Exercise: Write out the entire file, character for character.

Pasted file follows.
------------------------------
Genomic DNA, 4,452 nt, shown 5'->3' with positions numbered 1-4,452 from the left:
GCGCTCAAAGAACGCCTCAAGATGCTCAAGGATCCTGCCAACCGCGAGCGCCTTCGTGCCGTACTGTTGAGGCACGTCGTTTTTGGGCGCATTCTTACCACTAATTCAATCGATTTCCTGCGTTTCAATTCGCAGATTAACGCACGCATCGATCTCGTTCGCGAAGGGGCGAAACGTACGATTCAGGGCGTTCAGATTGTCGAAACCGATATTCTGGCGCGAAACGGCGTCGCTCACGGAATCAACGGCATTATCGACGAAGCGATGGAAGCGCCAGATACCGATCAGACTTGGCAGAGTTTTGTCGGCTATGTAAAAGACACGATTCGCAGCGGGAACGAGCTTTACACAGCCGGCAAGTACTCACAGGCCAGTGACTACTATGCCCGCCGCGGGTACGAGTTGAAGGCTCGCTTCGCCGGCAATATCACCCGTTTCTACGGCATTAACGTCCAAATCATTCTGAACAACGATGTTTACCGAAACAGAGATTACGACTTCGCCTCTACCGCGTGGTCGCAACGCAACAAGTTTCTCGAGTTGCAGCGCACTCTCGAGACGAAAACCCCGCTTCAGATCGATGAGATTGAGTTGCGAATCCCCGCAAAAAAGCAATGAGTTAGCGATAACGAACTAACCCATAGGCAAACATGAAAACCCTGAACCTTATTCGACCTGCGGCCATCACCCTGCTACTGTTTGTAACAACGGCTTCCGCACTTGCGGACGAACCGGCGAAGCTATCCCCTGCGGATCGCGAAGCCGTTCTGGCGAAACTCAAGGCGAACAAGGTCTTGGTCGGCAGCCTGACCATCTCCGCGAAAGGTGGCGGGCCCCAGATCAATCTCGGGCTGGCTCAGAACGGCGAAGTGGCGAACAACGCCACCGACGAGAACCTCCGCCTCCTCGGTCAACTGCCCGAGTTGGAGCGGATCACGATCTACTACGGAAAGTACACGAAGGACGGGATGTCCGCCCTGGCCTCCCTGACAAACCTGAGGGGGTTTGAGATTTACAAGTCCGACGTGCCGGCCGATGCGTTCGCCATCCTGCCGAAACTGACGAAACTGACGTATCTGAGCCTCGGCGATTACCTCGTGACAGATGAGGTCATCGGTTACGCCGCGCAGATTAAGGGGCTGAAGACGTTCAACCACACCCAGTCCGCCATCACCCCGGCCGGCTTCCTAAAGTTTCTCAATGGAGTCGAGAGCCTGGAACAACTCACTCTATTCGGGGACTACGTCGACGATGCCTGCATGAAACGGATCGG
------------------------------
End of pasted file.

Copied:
Genomic DNA, 4,452 nt, shown 5'->3' with positions numbered 1-4,452 from the left:
GCGCTCAAAGAACGCCTCAAGATGCTCAAGGATCCTGCCAACCGCGAGCGCCTTCGTGCCGTACTGTTGAGGCACGTCGTTTTTGGGCGCATTCTTACCACTAATTCAATCGATTTCCTGCGTTTCAATTCGCAGATTAACGCACGCATCGATCTCGTTCGCGAAGGGGCGAAACGTACGATTCAGGGCGTTCAGATTGTCGAAACCGATATTCTGGCGCGAAACGGCGTCGCTCACGGAATCAACGGCATTATCGACGAAGCGATGGAAGCGCCAGATACCGATCAGACTTGGCAGAGTTTTGTCGGCTATGTAAAAGACACGATTCGCAGCGGGAACGAGCTTTACACAGCCGGCAAGTACTCACAGGCCAGTGACTACTATGCCCGCCGCGGGTACGAGTTGAAGGCTCGCTTCGCCGGCAATATCACCCGTTTCTACGGCATTAACGTCCAAATCATTCTGAACAACGATGTTTACCGAAACAGAGATTACGACTTCGCCTCTACCGCGTGGTCGCAACGCAACAAGTTTCTCGAGTTGCAGCGCACTCTCGAGACGAAAACCCCGCTTCAGATCGATGAGATTGAGTTGCGAATCCCCGCAAAAAAGCAATGAGTTAGCGATAACGAACTAACCCATAGGCAAACATGAAAACCCTGAACCTTATTCGACCTGCGGCCATCACCCTGCTACTGTTTGTAACAACGGCTTCCGCACTTGCGGACGAACCGGCGAAGCTATCCCCTGCGGATCGCGAAGCCGTTCTGGCGAAACTCAAGGCGAACAAGGTCTTGGTCGGCAGCCTGACCATCTCCGCGAAAGGTGGCGGGCCCCAGATCAATCTCGGGCTGGCTCAGAACGGCGAAGTGGCGAACAACGCCACCGACGAGAACCTCCGCCTCCTCGGTCAACTGCCCGAGTTGGAGCGGATCACGATCTACTACGGAAAGTACACGAAGGACGGGATGTCCGCCCTGGCCTCCCTGACAAACCTGAGGGGGTTTGAGATTTACAAGTCCGACGTGCCGGCCGATGCGTTCGCCATCCTGCCGAAACTGACGAAACTGACGTATCTGAGCCTCGGCGATTACCTCGTGACAGATGAGGTCATCGGTTACGCCGCGCAGATTAAGGGGCTGAAGACGTTCAACCACACCCAGTCCGCCATCACCCCGGCCGGCTTCCTAAAGTTTCTCAATGGAGTCGAGAGCCTGGAACAACTCACTCTATTCGGGGACTACGTCGACGATGCCTGCATGAAACGGATCGG